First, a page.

Revising our work products, our relationship interactions, or our physical health habits all begin with taking stock of our present circumstances, accepting them as what we’ve learned or mastered SO FAR, then opening our hearts and minds to levels of mastery within us that we don’t yet know about – which we become willing to learn. To revise means to envision again (re-vise); it’s the new perspective that allows positive change to occur. If we see ourselves in the same old light, with the same level of skill or being, long-term change or improvement is not possible. It only works with a new way of thinking about who and what we are and what we can accomplish.
Let me give you these ideas to help:
- Sometimes our egos have to take a hit for our best selves to really shine forth. We tend to get caught up in thinking that the possibility of being better means that our initial efforts weren’t good enough (that we weren’t good enough). But not being perfect at something on our first attempt says nothing about who we are or what we’re capable of. It’s not at all related. Wherever we are is just a launching point for what we can possibly be, do, or have. Get the idea of perfection out of your head and adopt possibility instead. Ask yourself, “what’s possible for me today?” And then ask the same question the next day, and the next…don’t ever stop asking.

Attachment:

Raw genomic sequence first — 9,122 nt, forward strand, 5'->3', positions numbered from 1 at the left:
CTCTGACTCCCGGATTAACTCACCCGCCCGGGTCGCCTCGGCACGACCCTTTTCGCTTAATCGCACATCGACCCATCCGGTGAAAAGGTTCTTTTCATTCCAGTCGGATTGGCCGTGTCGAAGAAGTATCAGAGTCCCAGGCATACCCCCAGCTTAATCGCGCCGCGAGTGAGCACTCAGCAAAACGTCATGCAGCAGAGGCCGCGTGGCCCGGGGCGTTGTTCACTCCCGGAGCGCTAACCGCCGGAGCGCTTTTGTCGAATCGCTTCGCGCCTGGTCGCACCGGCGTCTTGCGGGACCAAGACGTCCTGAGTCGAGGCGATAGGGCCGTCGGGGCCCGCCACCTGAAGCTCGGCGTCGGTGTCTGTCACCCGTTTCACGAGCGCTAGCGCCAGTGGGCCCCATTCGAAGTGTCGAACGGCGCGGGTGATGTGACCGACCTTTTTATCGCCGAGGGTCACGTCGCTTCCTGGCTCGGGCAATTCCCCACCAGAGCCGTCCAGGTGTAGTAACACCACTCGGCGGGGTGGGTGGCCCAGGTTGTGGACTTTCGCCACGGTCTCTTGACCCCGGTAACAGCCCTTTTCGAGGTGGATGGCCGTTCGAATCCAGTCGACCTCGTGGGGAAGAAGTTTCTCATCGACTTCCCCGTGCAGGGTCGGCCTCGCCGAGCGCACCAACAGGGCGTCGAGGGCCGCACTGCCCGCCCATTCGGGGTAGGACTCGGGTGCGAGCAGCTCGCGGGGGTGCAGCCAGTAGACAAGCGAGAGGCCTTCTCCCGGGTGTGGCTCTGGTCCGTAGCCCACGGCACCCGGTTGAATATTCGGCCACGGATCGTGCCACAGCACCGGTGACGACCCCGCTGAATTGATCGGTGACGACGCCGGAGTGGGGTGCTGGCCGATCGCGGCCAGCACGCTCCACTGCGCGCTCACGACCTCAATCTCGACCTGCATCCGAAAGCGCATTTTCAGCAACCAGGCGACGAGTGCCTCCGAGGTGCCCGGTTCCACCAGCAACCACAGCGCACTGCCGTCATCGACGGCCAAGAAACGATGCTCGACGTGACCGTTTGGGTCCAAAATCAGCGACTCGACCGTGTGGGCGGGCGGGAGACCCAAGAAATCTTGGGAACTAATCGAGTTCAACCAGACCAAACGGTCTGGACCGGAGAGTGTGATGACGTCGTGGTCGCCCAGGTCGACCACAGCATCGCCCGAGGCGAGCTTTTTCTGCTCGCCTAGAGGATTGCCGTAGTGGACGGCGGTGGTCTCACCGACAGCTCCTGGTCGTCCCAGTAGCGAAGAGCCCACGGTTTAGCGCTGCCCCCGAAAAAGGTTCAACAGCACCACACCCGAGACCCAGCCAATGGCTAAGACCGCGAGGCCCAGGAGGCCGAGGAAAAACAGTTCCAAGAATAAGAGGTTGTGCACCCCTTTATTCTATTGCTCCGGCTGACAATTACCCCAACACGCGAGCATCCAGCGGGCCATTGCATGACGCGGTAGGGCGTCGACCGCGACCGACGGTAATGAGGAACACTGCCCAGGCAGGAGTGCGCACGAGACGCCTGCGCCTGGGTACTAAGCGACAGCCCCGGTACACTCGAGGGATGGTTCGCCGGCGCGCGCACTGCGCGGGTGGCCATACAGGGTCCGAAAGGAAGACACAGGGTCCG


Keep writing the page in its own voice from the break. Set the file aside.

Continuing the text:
- Make your revisions be about becoming more of who you already are. Develop latent capacities and hone the skills you feel drawn to bring forth. Don’t waste any time trying to be, do, or have that which does not inspire you. Get in touch with and understand your passions. Pursue whatever drives you and you’ll gain the momentum you need to sustain you through the challenges we all face on a daily basis. There will be roadblocks and speed bumps along the way and you’ll only keep going toward something you care about. So go ahead and let go of anything else.
- Focus your revision energies and thought patterns on learning, on being a student of life – a student of your own life. Lifelong learning can add a lot of interest and excitement to our days. Once we realize that we don’t have to be perfect in our early attempts, the world gives us a lot of time for experimenting, for making mistakes, and making revisions. We don’t have to fear the learning process or believe that our need for it makes us any less than anyone else: especially not less than those who aren’t even willing to try or do things over.
- Practice patience, but stay on track. Revision takes time. That’s the hardest part about it. We get impatient with ourselves, with where we’re at in life and that makes us want to give up before we ever really know what we’re capable of. We get to twenty-one-years old and think we are the person we were meant to become. Life throws the first curve ball (of many) and we panic at the thought of changing directions or starting over! We wonder what is wrong with us. Well, nothing is wrong; we just think we’re done baking and we’re only still assembling the ingredients! The idea that we are already all we’ll ever be sets us up for a lot of disappointment when our initial efforts don’t produce the results we want. So relax. Get ready for the long haul. It’s your life, so take your time and make it a long one. Make the most of it. Make it a good one!!
Thanks all for reading – Enjoy the start of a New Year and the possibility it brings to you! Embrace the unfolding of your life mystery. You won’t be disappointed!